A federal appeals court ruled Monday that employers cannot justify paying a woman less than a man doing similar work because of her salary history — a move advocates say will help close the wage gap between the sexes.
“The Equal Pay Act stands for a principle as simple as it is just: Men and women should receive equal pay for equal work regardless of sex,” wrote Judge Stephen Reinhardt in the opinion. “The question before us is also simple: Can an employer justify a wage differential between male and female employees by relying on prior salary? Based on the text, history and purpose of the Equal Pay Act, the answer is clear: No.”
Aileen Rizo, who trained educators on how to better teach math, sued her employer of three years, the Fresno County Office of Education, in 2012 after learning her male colleagues made significantly more money than she despite having less experience.
In court, Rizo’s employer admitted that her salary was lower and argued that the discrepancy stemmed from her prior salary — which, it asserted, had nothing to do with her gender.
In the opinion, Reinhardt disagreed with this logic. (He died last week at age 87, offering Trump an opportunity to appoint a new judge.)
“Before this decision, our law was unclear whether an employer could consider prior salary, either alone or in combination with other factors, when setting its employees’ salaries,” he wrote. “We now hold that prior salary alone or in combination with other factors cannot justify a wage differential.”
In the United States, women earn an average of 82 cents for every dollar paid to men, according to the latest Pew Research Center analysis of median hourly earnings.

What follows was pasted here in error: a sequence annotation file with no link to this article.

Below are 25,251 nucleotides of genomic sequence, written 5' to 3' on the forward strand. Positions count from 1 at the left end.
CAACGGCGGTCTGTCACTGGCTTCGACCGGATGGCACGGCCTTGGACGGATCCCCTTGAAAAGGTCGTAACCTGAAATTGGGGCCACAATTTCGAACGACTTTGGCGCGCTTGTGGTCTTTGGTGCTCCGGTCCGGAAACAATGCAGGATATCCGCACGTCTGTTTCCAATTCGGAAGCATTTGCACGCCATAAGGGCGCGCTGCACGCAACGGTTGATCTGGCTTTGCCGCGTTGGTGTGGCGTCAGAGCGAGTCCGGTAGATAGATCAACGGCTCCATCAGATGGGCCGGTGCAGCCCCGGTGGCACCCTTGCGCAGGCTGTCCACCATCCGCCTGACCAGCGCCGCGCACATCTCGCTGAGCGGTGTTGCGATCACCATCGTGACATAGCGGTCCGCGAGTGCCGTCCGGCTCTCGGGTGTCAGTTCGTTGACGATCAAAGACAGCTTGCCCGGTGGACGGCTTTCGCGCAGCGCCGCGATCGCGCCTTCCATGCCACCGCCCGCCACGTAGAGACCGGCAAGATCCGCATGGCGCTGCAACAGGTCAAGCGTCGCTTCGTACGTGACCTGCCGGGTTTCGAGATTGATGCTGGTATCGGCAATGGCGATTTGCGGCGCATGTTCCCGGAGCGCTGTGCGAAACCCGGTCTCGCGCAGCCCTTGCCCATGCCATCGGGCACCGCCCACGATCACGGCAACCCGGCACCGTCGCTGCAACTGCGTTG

This is a leap from the 1980 figure (60.2 cents for every dollar), but the chasm hasn’t narrowed much over the last 15 years, and it tends to be worse for women of color. Black women earn about 63 percent of what white men make, and the share is 67 percent for Hispanic women.
Economists say the gender wage gap boils down to career choice, breaks in work for maternity leave and child care — mothers in the United States still bear a disproportionate amount of the child-rearing burden — and insidious forms of discrimination, such as assumptions that mothers won’t be as dedicated to their jobs. (One 2015 study found that women are judged more harshly for leaving work early than men.)
Ariane Hegewisch, a labor economist at the Institute for Women’s Policy Research, said women, on average, are still paid less than their male counterparts in most industries. Companies that determine a worker’s value based on prior pay, she said, exacerbate the problem.
“They import discrimination,” Hegewisch said. “If you start at a lower salary, the gap in actual money will get wider and wider every time you get the same percentage increase as your higher-paid colleague.”
Since Rizo sued her employer, Massachusetts, California, Delaware, Oregon and Puerto Rico have passed laws that block managers from requesting an applicant’s prior salary.
Fatima Goss Graves, chief executive officer of the National Women’s Law Center, said the federal court’s ruling will make it easier for women to attain fair wages.
“We know one of the challenges women face is they carry low pay from job to job,” she said. “They are losing because there is this huge loophole in our equal-pay laws. This tightens it up.”